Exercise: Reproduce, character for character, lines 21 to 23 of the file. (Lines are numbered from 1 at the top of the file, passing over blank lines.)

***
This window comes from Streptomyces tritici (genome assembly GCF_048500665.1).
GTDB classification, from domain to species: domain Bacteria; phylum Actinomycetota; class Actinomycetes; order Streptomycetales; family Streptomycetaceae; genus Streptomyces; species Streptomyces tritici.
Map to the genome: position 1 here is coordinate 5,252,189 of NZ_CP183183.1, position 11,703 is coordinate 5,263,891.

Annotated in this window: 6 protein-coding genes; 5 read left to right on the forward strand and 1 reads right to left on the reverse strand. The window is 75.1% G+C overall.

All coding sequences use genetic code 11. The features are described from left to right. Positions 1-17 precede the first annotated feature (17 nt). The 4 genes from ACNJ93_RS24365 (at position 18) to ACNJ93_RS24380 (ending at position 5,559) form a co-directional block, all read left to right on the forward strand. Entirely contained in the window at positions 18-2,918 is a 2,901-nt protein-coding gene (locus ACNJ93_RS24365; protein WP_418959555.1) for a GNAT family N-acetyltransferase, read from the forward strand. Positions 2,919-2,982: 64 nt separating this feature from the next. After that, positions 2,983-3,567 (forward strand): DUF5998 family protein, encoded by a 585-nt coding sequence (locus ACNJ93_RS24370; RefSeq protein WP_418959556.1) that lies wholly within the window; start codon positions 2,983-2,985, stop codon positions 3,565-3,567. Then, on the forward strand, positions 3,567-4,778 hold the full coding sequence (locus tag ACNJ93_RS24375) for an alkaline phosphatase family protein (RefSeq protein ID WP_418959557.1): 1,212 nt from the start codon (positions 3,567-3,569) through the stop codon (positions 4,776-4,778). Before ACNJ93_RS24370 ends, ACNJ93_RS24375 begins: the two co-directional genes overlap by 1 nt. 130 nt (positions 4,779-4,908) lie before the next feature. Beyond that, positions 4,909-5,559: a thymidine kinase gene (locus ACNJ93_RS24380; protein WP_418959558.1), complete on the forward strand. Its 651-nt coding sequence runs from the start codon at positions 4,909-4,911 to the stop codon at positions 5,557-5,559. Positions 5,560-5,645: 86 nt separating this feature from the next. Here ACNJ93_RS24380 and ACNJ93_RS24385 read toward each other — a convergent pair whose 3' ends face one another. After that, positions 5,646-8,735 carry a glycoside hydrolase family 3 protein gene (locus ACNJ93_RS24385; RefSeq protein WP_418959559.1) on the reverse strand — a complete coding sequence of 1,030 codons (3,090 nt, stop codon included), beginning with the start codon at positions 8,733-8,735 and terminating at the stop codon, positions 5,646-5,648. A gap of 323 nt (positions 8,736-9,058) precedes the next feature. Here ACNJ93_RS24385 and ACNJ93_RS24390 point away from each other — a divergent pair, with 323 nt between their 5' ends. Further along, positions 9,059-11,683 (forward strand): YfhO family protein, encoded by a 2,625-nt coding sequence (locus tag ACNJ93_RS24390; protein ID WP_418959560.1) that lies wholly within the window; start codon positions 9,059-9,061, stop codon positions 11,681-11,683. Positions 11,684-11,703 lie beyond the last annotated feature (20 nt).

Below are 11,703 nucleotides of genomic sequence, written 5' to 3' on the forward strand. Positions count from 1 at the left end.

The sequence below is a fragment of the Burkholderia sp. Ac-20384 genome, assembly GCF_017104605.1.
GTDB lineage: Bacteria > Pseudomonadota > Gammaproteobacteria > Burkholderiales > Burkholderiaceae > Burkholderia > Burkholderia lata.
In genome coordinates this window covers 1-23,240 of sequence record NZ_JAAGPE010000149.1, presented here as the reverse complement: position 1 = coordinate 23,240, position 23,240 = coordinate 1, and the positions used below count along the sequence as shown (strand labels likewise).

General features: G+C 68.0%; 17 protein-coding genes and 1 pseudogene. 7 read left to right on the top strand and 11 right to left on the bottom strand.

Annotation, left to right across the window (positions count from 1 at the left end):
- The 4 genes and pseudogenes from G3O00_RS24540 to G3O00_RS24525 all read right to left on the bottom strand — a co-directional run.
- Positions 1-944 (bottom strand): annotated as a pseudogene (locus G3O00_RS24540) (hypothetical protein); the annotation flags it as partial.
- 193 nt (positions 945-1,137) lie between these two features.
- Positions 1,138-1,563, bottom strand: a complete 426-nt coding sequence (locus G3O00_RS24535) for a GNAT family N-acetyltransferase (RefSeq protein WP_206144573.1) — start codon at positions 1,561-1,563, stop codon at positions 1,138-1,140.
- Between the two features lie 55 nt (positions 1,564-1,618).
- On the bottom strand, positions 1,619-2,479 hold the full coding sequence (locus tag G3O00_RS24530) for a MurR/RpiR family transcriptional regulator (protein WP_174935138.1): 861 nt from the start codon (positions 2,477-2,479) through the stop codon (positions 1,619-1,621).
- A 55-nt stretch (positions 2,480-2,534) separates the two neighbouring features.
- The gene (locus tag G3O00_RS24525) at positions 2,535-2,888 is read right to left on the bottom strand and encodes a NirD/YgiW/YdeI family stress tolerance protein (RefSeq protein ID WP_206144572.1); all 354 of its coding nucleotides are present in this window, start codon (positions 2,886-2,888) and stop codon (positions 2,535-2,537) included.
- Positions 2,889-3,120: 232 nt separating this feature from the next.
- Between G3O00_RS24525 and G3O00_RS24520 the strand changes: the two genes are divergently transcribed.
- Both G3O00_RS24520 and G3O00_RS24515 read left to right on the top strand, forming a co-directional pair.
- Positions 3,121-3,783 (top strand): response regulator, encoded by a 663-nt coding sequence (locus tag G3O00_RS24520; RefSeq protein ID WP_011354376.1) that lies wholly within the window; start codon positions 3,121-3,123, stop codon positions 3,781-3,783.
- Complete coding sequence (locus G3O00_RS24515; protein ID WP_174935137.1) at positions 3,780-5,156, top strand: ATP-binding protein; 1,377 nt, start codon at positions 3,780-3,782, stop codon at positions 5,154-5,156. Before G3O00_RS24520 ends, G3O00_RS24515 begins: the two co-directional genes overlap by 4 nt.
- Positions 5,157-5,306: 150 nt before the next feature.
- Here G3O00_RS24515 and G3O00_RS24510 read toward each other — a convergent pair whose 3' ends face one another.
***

- Between G3O00_RS24525 and G3O00_RS24520 the strand changes: the two genes are divergently transcribed.
- Both G3O00_RS24520 and G3O00_RS24515 read left to right on the top strand, forming a co-directional pair.
- Positions 3,121-3,783 (top strand): response regulator, encoded by a 663-nt coding sequence (locus tag G3O00_RS24520; RefSeq protein ID WP_011354376.1) that lies wholly within the window; start codon positions 3,121-3,123, stop codon positions 3,781-3,783.